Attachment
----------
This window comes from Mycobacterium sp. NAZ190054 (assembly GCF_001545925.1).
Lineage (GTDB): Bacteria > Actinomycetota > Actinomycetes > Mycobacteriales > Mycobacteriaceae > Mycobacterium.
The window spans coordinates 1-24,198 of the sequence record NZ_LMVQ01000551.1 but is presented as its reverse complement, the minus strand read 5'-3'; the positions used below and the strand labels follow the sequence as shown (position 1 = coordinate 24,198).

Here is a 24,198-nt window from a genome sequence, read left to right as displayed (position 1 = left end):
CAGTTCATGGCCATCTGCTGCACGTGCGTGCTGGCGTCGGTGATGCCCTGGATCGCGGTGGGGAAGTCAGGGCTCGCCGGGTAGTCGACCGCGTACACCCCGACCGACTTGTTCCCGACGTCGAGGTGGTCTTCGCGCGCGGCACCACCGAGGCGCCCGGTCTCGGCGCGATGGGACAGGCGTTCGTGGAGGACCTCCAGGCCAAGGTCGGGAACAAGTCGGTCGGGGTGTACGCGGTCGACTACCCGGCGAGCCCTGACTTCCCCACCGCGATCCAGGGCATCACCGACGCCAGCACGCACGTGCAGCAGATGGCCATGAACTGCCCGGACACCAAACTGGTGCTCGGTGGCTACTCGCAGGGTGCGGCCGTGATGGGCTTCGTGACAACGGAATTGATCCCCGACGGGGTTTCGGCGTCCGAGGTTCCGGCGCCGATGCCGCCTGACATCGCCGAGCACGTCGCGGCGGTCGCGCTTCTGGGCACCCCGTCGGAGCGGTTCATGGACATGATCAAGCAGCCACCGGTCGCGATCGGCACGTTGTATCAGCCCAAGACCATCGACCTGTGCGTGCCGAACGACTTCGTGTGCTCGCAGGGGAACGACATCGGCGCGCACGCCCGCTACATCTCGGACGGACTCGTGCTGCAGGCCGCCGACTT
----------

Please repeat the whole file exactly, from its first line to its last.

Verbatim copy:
This window comes from Mycobacterium sp. NAZ190054 (assembly GCF_001545925.1).
Lineage (GTDB): Bacteria > Actinomycetota > Actinomycetes > Mycobacteriales > Mycobacteriaceae > Mycobacterium.
The window spans coordinates 1-24,198 of the sequence record NZ_LMVQ01000551.1 but is presented as its reverse complement, the minus strand read 5'-3'; the positions used below and the strand labels follow the sequence as shown (position 1 = coordinate 24,198).

Here is a 24,198-nt window from a genome sequence, read left to right as displayed (position 1 = left end):
CAGTTCATGGCCATCTGCTGCACGTGCGTGCTGGCGTCGGTGATGCCCTGGATCGCGGTGGGGAAGTCAGGGCTCGCCGGGTAGTCGACCGCGTACACCCCGACCGACTTGTTCCCGACGTCGAGGTGGTCTTCGCGCGCGGCACCACCGAGGCGCCCGGTCTCGGCGCGATGGGACAGGCGTTCGTGGAGGACCTCCAGGCCAAGGTCGGGAACAAGTCGGTCGGGGTGTACGCGGTCGACTACCCGGCGAGCCCTGACTTCCCCACCGCGATCCAGGGCATCACCGACGCCAGCACGCACGTGCAGCAGATGGCCATGAACTGCCCGGACACCAAACTGGTGCTCGGTGGCTACTCGCAGGGTGCGGCCGTGATGGGCTTCGTGACAACGGAATTGATCCCCGACGGGGTTTCGGCGTCCGAGGTTCCGGCGCCGATGCCGCCTGACATCGCCGAGCACGTCGCGGCGGTCGCGCTTCTGGGCACCCCGTCGGAGCGGTTCATGGACATGATCAAGCAGCCACCGGTCGCGATCGGCACGTTGTATCAGCCCAAGACCATCGACCTGTGCGTGCCGAACGACTTCGTGTGCTCGCAGGGGAACGACATCGGCGCGCACGCCCGCTACATCTCGGACGGACTCGTGCTGCAGGCCGCCGACTT